WALNUT CREEK -- Yet another employee group has a new three-year contract with the city, which means a pay bump but also requires staffers to pay more of their health care costs.
The confidential unit, which includes high-level office administrators, is the fourth employee group in the past year to reach an agreement with the Walnut Creek City Council.
The new three-year agreement, passed by a 4-1 council vote on June 17, gives workers a 2.5 percent raise for two-years (similar to what other bargaining groups received last year), a 2 percent increase in 2016, an increase in the employer contribution of a 401 Money Purchase Plan and an increase in general leave plan accrual rates for employees with 20 or more years of service. The agreement also allows for a removal of the 25-year service cap for employer contributions to the Retirement Health Savings (RHS) Plan. Employees in the confidential unit, which is around 20 staffers, already pay their full contribution to the California Public Retirement System.
But employees will see their healthy care costs increase during the three year term, paying 5 to eventually 12.5 percent of their premium.
Council agreed to a one-time payment of $500 for unit employees in part to minimize the impact of the increased employee contributions to health care.
The agreement ends on June 30, 2017 and will cost the city an estimated $165,000 over the next three years.
Although there are small salary increases, there is a substantial give back, said Councilwoman Cindy Silva at the June meeting, noting that health care premiums have been rising at about 14 percent a year.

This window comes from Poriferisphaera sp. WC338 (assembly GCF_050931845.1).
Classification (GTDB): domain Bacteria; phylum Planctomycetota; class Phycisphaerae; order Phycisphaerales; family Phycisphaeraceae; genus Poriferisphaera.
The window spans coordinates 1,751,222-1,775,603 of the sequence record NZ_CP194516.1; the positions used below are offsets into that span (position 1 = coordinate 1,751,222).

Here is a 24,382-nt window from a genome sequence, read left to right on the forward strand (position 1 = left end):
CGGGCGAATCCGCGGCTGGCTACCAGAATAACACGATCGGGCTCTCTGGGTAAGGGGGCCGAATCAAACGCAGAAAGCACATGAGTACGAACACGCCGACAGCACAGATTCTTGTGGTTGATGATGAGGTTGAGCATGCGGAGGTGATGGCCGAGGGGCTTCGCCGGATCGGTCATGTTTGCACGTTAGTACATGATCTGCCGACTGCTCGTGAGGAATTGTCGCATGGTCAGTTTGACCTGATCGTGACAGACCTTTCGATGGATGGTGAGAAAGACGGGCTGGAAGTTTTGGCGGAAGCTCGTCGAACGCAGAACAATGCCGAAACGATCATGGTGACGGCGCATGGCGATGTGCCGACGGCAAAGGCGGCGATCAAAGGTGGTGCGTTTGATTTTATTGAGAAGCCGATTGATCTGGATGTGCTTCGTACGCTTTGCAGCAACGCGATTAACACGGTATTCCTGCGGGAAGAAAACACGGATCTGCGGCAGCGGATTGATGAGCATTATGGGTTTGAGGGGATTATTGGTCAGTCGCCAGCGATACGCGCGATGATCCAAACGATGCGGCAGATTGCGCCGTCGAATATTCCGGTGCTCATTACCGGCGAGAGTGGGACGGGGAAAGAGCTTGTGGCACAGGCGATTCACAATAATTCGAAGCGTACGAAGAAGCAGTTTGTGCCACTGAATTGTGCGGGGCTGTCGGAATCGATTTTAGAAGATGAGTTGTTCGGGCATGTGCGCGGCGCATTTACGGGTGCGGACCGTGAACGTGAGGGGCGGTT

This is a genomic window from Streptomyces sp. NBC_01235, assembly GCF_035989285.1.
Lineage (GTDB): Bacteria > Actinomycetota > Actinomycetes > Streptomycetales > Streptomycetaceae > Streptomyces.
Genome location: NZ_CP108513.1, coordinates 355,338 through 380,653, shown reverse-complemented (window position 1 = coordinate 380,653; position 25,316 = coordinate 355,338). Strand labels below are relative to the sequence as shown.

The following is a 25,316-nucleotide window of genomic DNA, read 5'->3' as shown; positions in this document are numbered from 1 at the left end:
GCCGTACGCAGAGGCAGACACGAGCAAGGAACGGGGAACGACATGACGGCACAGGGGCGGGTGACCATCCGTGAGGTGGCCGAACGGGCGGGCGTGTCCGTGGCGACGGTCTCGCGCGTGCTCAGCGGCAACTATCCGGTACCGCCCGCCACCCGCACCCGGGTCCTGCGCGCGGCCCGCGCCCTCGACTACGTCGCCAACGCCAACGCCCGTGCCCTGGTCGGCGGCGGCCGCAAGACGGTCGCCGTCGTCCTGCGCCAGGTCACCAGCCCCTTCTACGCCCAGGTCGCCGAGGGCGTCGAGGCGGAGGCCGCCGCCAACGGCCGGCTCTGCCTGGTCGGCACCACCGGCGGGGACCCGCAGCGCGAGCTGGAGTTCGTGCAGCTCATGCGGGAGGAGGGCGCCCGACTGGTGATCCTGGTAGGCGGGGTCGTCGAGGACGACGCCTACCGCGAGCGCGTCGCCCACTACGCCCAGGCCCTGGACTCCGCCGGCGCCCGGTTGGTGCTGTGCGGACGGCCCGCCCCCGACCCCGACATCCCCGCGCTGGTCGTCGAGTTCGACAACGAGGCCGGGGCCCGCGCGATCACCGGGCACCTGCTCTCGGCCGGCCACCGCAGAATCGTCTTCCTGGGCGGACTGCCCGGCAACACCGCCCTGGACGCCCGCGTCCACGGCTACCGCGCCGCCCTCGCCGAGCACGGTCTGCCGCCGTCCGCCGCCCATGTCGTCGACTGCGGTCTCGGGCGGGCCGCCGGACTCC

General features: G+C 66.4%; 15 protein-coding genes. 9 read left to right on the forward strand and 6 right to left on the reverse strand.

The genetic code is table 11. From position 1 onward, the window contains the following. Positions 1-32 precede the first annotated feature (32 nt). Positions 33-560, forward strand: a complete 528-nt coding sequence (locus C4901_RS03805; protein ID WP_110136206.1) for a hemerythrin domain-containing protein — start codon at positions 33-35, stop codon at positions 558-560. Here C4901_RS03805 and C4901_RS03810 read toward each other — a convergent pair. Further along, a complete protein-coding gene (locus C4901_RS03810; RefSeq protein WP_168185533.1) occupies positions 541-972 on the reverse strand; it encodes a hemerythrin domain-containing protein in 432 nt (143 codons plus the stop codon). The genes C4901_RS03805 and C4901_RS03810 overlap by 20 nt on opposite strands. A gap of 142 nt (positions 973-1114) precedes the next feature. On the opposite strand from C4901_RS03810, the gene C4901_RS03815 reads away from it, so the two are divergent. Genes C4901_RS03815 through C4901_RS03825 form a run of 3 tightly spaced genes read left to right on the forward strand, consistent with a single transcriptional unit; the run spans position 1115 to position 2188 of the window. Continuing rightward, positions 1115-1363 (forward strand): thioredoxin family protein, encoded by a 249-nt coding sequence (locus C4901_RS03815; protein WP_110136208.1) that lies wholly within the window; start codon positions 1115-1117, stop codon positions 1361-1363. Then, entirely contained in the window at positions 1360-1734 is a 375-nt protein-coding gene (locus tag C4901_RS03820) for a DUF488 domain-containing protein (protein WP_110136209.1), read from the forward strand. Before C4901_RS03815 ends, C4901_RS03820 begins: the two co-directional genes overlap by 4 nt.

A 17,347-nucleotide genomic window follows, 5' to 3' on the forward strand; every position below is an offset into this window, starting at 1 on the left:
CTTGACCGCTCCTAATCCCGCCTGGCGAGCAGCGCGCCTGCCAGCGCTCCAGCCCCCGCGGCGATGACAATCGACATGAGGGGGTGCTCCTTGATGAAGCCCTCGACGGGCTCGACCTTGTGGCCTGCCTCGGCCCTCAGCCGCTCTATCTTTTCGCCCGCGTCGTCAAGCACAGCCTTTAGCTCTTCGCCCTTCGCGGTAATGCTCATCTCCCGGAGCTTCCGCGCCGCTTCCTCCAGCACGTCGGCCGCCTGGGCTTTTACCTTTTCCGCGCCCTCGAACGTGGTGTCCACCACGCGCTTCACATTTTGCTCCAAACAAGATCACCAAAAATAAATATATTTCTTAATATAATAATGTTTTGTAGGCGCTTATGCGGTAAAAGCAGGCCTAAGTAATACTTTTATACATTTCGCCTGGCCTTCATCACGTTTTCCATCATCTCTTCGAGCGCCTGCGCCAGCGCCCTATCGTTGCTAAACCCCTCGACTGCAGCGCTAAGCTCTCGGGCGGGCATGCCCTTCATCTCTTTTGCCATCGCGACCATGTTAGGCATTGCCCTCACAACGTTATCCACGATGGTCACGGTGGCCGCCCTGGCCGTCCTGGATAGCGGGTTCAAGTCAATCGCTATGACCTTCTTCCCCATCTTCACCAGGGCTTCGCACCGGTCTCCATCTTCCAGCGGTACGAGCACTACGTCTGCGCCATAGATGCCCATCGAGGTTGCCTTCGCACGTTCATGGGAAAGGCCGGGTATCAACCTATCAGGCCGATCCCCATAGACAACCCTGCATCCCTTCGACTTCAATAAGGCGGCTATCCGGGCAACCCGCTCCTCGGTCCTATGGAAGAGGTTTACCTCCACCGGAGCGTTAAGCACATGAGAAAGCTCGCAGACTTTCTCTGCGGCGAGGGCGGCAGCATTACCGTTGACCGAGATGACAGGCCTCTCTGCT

"This unit (and others) ... has agreed to pay a percentage of their premium as opposed to a percentage of their salary," she said. "This is going to be a significant difference in paving the path for cost savings."
Mayor Pro Tem Bob Simmons pointed out that this agreement is virtually identical to other adopted memorandums of understandings.
"It is important to me that we treat our employees as fairly as we can between and among the groups," he said.
Councilwoman Loella Haskew said she had to comment on Councilman Justin Wedel's pattern of "no" votes on employee contracts.
"I have listened to him vote no for all of the MOUs ... I think this is disruptive," she said. "We have a great staff here in Walnut Creek. They are dedicated public servants. To vote no on reasonable compensation is wrong and disrespectful to the people who work for our city. When you don't properly pay your staff, they look for greener pastures elsewhere."
Wedel said that while he supports employees, the city can't afford the increased costs.
"This City Council, or the council majority, has refused to have a meaningful discussion about what is in the best long-term interest of this community from a spending perspective," he said.
"We are in this situation not because we have an income issue but because we have a spending problem."
As for the rest of the employee groups, the city now has contracts with all seven of its employees groups, and has a resolution with its department directors that are not represented by a unit, said City Manager Ken Nordhoff.
"We are in the process of starting the Civilian Police Unit (negotiations), whose contract lapses Sept. 30," he said.
The Police Officers Association and the Police Managers Association "contracts run through next June -- staff would begin these negotiations with their respective unit representatives next spring."
In February, the Walnut Creek Employees Association, the largest bargaining unit in the city, representing more than 110 employees reached an agreement with the city after state mediation.
Contact Elisabeth Nardi at 925-952-2617 or email@example.com